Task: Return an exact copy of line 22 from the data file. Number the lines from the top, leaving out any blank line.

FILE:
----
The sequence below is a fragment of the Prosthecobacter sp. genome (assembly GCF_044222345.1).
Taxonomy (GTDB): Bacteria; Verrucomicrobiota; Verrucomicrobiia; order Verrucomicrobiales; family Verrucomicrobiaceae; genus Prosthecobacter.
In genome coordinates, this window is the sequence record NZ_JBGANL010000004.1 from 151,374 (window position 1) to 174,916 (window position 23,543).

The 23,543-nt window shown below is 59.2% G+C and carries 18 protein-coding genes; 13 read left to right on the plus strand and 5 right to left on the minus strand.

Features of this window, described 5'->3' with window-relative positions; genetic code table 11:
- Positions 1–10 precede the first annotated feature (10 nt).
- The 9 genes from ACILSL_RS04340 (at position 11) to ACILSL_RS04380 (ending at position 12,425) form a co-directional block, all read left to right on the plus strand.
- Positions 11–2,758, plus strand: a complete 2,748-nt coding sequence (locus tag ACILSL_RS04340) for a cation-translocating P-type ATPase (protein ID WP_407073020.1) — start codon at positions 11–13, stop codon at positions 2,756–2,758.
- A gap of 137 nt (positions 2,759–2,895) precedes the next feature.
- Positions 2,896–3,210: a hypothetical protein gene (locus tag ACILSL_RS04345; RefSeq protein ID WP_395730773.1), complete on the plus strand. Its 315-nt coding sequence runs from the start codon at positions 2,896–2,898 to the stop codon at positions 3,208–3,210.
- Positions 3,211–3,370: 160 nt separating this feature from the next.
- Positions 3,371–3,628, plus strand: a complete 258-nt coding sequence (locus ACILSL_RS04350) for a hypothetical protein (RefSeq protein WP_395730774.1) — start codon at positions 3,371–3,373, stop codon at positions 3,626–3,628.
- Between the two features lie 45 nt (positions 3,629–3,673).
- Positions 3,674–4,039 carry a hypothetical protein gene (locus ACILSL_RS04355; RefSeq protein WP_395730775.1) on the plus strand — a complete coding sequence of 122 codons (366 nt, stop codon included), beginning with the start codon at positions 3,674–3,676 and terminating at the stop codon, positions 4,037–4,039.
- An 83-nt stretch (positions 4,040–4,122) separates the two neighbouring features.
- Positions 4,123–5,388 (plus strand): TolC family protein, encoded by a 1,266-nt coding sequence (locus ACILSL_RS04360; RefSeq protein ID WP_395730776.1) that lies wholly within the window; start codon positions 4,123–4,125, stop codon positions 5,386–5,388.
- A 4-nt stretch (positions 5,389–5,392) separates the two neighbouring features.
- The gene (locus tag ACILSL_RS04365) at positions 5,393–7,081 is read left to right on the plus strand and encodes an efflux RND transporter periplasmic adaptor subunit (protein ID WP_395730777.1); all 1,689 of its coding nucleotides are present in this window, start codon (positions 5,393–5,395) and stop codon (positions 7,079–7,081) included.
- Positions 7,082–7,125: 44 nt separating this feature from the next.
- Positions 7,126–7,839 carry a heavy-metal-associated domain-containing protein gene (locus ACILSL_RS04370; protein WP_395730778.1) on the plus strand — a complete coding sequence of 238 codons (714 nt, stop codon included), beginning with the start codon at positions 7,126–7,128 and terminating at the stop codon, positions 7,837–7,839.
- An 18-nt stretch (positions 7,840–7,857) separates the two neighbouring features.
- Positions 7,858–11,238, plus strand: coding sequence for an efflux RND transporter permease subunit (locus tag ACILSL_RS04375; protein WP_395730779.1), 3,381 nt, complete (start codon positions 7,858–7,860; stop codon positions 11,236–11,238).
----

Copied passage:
- Positions 7,858–11,238, plus strand: coding sequence for an efflux RND transporter permease subunit (locus tag ACILSL_RS04375; protein WP_395730779.1), 3,381 nt, complete (start codon positions 7,858–7,860; stop codon positions 11,236–11,238).